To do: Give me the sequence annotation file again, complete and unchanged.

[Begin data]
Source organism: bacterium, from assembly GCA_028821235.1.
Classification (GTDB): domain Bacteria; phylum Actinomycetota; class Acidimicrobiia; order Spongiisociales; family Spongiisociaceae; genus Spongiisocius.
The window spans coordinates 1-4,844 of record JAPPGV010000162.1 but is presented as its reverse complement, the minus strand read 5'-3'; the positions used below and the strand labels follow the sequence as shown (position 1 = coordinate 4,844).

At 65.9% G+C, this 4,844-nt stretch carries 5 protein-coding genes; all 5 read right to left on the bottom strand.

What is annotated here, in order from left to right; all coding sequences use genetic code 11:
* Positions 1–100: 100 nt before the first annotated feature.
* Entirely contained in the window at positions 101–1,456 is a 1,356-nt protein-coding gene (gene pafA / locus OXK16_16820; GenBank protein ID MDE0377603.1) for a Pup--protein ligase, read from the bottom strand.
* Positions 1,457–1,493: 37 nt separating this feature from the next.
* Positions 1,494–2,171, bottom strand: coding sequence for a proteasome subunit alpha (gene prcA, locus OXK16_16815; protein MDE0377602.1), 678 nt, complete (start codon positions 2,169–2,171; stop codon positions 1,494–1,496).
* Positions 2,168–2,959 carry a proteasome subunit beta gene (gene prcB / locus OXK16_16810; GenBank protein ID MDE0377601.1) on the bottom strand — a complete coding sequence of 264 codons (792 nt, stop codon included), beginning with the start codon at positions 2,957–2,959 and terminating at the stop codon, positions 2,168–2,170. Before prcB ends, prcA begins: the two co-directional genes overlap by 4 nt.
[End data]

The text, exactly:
Source organism: bacterium, from assembly GCA_028821235.1.
Classification (GTDB): domain Bacteria; phylum Actinomycetota; class Acidimicrobiia; order Spongiisociales; family Spongiisociaceae; genus Spongiisocius.
The window spans coordinates 1-4,844 of record JAPPGV010000162.1 but is presented as its reverse complement, the minus strand read 5'-3'; the positions used below and the strand labels follow the sequence as shown (position 1 = coordinate 4,844).

At 65.9% G+C, this 4,844-nt stretch carries 5 protein-coding genes; all 5 read right to left on the bottom strand.

What is annotated here, in order from left to right; all coding sequences use genetic code 11:
* Positions 1–100: 100 nt before the first annotated feature.
* Entirely contained in the window at positions 101–1,456 is a 1,356-nt protein-coding gene (gene pafA / locus OXK16_16820; GenBank protein ID MDE0377603.1) for a Pup--protein ligase, read from the bottom strand.
* Positions 1,457–1,493: 37 nt separating this feature from the next.
* Positions 1,494–2,171, bottom strand: coding sequence for a proteasome subunit alpha (gene prcA, locus OXK16_16815; protein MDE0377602.1), 678 nt, complete (start codon positions 2,169–2,171; stop codon positions 1,494–1,496).
* Positions 2,168–2,959 carry a proteasome subunit beta gene (gene prcB / locus OXK16_16810; GenBank protein ID MDE0377601.1) on the bottom strand — a complete coding sequence of 264 codons (792 nt, stop codon included), beginning with the start codon at positions 2,957–2,959 and terminating at the stop codon, positions 2,168–2,170. Before prcB ends, prcA begins: the two co-directional genes overlap by 4 nt.